“Those looking to find an apartment right now are in luck, as colder temperatures coincide with more leverage: The tenant pool is much smaller at this time of the year,” says Merrill. “Landlords are unlikely to risk the burden of a winter-long vacancy and are more inclined to offer attractive terms to avoid such a scenario.” Translation: You’ll have a better shot at landing a Chicago apartment in a building like MDA City Apartments. With an on-site market, indoor and rooftop movie theater, and sky club, you’ll never need to walk out into the cold.
We have a feeling the term “a New York minute” was first used in reference to real estate. New York, NY, apartments — especially ones with luxury amenities like AVA DoBro — often get leased within 24 hours of going on the market, so having a real estate agent or apartment broker on your side who knows the building management, leasing agent, or landlord can be a huge bonus for you.
“Building managers are more likely to pick up a phone call from a real estate agent they have a relationship with than calls from the general public, which they are inundated with,” explains Janine Acquafredda, an associate broker with House-n-Key Realty in New York. “They assume we have the candidates screened and prequalified. Same goes for a real estate agent calling another real estate agent to get access to their listing. Working with a broker oftentimes gets you access to an apartment two days before everyone else, which could mean the difference between scoring the apartment … or not.”
Austin, TX, is not only booming with single-family home and apartment sales, but it’s also a hot spot for rentals. And while the demand isn’t as intense as it is in places like NYC (Austin’s vacancy rental rate has steadily increased over the last decade), it’s enough that you could lose an apartment if you don’t act fast — or smart. Your biggest advantage as a renter in Austin is the prevalence of new buildings, like SkyHouse Austin, which has been open for a little over two years, and even apartment buildings that aren’t fully constructed yet.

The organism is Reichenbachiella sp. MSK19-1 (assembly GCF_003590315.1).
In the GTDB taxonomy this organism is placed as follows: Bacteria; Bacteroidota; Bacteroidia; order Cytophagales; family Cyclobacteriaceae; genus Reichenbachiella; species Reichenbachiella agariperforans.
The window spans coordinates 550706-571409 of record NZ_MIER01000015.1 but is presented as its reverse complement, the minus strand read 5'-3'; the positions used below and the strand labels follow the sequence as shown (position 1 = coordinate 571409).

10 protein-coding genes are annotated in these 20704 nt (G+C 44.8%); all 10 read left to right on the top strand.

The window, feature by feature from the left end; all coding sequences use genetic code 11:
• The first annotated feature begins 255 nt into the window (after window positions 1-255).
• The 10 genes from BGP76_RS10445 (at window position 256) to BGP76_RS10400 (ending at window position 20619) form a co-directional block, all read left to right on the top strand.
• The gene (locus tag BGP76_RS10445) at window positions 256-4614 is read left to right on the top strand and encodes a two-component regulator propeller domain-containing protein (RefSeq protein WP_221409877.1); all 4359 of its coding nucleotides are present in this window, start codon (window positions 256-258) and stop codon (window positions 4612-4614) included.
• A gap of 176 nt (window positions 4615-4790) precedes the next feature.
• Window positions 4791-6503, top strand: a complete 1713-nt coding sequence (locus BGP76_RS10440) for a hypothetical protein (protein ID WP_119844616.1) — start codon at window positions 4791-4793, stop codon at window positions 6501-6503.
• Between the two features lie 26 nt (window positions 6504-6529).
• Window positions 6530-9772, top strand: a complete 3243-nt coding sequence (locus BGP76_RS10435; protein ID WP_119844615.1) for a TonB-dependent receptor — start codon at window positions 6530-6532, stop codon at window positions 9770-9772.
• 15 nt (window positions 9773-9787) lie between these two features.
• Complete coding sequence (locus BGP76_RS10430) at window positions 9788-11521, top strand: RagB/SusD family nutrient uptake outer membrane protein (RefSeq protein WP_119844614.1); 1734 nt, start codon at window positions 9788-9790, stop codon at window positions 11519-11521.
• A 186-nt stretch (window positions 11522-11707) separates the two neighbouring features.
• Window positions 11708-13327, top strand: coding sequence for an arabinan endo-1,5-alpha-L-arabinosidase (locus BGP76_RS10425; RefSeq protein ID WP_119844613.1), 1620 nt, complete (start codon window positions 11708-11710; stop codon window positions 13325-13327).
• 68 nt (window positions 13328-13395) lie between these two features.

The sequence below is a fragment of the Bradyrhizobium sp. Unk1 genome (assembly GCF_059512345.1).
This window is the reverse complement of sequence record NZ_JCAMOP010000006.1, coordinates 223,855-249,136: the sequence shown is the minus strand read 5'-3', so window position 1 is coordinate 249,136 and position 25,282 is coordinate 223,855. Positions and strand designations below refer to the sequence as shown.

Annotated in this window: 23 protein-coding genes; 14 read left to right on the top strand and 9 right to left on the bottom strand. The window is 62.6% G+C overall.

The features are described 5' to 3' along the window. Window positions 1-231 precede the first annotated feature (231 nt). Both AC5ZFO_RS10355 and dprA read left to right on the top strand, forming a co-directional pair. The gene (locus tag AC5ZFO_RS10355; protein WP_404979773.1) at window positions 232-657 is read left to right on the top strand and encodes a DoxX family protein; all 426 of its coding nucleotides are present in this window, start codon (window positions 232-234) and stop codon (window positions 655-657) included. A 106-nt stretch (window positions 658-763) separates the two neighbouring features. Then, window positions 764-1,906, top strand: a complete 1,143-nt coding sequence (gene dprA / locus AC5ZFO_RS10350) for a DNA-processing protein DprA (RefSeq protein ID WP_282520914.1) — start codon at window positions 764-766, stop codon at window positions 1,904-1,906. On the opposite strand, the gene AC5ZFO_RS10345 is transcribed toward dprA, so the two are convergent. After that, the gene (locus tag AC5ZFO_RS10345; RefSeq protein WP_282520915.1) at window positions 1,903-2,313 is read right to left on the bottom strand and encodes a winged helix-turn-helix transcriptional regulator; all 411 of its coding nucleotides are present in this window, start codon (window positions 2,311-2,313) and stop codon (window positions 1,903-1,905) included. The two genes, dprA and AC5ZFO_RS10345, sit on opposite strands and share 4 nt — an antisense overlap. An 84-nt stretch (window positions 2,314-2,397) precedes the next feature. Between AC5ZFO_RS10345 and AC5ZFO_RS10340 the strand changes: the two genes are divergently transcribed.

“The Austin market is booming right now, so apartments are leased fairly quickly,” says Stephanie Neilson, an apartment locator in Austin. “In order to find the best availability in Austin, choose a brand-new apartment. Generally, new apartment communities in Austin will begin preleasing before the units are available. With Austin’s growing population, it’s wise to prelease an apartment at least two to three months in advance of your move. You’ll also receive significant rent concessions and other incentives when you lease early. The newer communities have lease-up goals they’re trying to meet and are willing to give huge incentives to get more tenants.”
San Francisco, CA, is notorious for its high rent prices, high demand, and low inventory, which can make landing an apartment in hot neighborhoods — like the Wilson in SoMa — pretty difficult. That is, of course, unless either you have seriously deep pockets or you know how to negotiate the right angle.
“The high price of rent in San Francisco may be unavoidable, but if you want to give yourself an advantage over the competition, I recommend negotiating a longer lease,” says Merrill. “Landlords will prioritize those that intend to stay longer [over] those that may move in a month or two. The threat of a vacancy, especially in a market with rents as high as San Francisco, will make long-term tenants all the more attractive.”